HANFORD — Oralia Vallejo, project director for the Tobacco Control Program & Health Education Unit for the Kings County Department of Public Health, says studies have shown the dangers of smoking but work is still needed to be done to prevent youth and adults from smoking.
“Tobacco continues to be the leading cause of preventable death and disease, and in Kings County our smoking rate is 17.8 percent compared to the state rate of 11.3 percent,” said Vallejo.
Although California was the second state to raise the minimum smoking age from 18 to 21, the Central Valley still has a high percentage of youth hooked on smoking.
Young adults are beginning to smoke through electronic devices like e-cigarettes more commonly known as vaping.
Proposition 64 passed at the end of last year in the state of California and allows adults over the age of 21 to legally use, possess and share marijuana, as well as grow it at home.
However, the law on how and where people can smoke and purchase marijuana is still quite tricky, and it is still illegal to smoke marijuana in public or drive under the influence of it.
“We have such high smoking rates here in the Central Valley and with the passing of the marijuana law there is a misconception that anybody can smoke out in the open,” said Vallejo.
Vallejo is working hard to pass city ordinances across Kings County, and hopes that Hanford’s City Council can adopt a smoke free downtown policy so that nobody is exposed to second-hand smoke in public.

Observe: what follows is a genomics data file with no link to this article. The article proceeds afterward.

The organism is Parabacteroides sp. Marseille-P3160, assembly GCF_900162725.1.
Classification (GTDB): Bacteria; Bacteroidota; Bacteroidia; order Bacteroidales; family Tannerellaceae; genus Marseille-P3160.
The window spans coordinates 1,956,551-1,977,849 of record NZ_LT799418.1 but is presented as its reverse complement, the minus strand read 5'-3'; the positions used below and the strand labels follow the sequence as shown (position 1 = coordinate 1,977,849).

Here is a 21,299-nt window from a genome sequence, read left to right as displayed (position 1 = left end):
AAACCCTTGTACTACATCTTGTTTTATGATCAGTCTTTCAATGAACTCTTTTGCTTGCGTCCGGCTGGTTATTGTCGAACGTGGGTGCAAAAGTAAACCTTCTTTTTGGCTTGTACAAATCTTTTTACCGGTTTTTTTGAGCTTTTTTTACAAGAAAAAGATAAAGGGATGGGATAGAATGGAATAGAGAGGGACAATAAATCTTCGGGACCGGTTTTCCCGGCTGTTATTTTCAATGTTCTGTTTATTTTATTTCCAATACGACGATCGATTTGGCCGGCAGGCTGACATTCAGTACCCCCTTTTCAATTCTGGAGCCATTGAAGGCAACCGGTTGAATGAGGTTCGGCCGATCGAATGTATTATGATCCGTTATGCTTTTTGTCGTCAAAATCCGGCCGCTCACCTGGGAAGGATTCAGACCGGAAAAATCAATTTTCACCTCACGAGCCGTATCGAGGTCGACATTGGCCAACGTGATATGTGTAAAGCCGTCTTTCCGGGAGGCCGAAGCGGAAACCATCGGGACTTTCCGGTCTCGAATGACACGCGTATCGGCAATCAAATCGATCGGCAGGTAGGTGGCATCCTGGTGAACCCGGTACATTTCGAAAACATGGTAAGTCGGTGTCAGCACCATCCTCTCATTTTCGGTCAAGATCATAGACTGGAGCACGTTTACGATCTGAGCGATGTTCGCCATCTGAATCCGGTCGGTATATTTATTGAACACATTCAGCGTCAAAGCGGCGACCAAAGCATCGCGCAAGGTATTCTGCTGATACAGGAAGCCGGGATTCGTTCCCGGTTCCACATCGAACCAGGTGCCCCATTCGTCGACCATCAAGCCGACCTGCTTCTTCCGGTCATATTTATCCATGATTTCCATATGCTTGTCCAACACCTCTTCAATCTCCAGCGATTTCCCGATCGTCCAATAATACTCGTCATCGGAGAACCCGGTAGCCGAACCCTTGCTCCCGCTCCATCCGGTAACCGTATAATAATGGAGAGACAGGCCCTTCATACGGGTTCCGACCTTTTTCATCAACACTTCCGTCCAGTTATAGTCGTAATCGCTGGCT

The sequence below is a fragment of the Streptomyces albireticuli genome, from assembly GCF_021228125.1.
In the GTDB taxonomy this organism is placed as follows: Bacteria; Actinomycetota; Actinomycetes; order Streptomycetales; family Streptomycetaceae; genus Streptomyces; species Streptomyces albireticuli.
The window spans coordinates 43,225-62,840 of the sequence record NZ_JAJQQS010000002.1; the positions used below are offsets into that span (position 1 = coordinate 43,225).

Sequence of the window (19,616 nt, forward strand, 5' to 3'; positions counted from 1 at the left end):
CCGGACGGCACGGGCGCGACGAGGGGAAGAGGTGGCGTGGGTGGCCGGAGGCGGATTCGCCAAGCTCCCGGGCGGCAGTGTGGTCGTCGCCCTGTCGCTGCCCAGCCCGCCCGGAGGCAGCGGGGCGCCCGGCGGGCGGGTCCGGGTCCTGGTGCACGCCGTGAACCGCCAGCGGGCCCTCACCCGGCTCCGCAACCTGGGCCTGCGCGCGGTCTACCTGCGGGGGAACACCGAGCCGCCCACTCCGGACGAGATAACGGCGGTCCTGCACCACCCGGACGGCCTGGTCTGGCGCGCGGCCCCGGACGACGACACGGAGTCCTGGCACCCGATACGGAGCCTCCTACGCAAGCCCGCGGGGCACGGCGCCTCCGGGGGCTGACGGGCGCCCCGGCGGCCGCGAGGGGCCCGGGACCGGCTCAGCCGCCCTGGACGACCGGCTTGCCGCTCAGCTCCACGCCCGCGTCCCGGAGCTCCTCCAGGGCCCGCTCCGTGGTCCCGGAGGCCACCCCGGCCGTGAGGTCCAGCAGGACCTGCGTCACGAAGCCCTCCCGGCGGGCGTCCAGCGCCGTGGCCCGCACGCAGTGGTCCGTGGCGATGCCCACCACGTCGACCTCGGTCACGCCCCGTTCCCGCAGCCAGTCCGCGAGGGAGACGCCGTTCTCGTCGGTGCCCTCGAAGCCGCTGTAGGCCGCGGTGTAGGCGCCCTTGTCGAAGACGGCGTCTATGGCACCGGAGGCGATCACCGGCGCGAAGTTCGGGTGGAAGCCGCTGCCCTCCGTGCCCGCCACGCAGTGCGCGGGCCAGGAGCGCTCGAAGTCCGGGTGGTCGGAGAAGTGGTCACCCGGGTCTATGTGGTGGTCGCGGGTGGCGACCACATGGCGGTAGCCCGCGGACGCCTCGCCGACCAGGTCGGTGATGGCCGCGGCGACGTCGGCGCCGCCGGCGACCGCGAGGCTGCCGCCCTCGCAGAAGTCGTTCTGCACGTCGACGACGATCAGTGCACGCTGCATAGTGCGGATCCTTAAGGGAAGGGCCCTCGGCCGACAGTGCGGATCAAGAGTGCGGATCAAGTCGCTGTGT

A total of 16 businesses in Hanford currently support and adopt this smoke-free policy and certain restrictions have already been put in place. For example, some Hanford businesses have smoke free entryways and no smoking is allowed within 20 feet of any business.
With the adoption of this smoke-free policy, these restrictions would not only be enforced but also adopted throughout the whole city.
“We get a lot of children who come to Hanford because of field trips,” said Vallejo. “These children get off the Amtrak, they come visit the park, they see the smokers and the cigarette buds, and it just sends the wrong message.”
Most of the smokers who hang out in the park think adopting a smoke-free policy in downtown Hanford is a bad idea because nobody will be following it.
“I’ve been smoking since I was 18 years old,” said Robert Lee, 57. “I’ve never had any health risks. Everybody in Hanford smokes. Everybody is out here smoking and drinking on Thursday nights.”
Lee thinks that if the city decides to ban smoking downtown then it should be stopped everywhere, but he doesn’t think that will happen.
Smoker Victor Cabrera thinks he is not bothering anybody by smoking in the park. Cabrera became homeless a few months ago, stays at the Kings Gospel Mission and then walks to the park to smoke because it relaxes him.
“Downtown has a lot of homeless and of course they are going to be smoking here, but when I smoke it makes me feel relaxed,” said Cabrera.
The Hanford City Council has still not voted on adopting the policy, and Vallejo says it really is up to the community members and the youth to step up to the plate and support a smoke-free community.
Vallejo and her team collaborate with the youth in Hanford through the California Health Collaborative Regional Advocated Countering Tobacco program.
“We are working with youth development and trying to get them involved so that they can become role models for our youth,” said Vallejo. “We want to pass policies that encourage people to quit smoking.”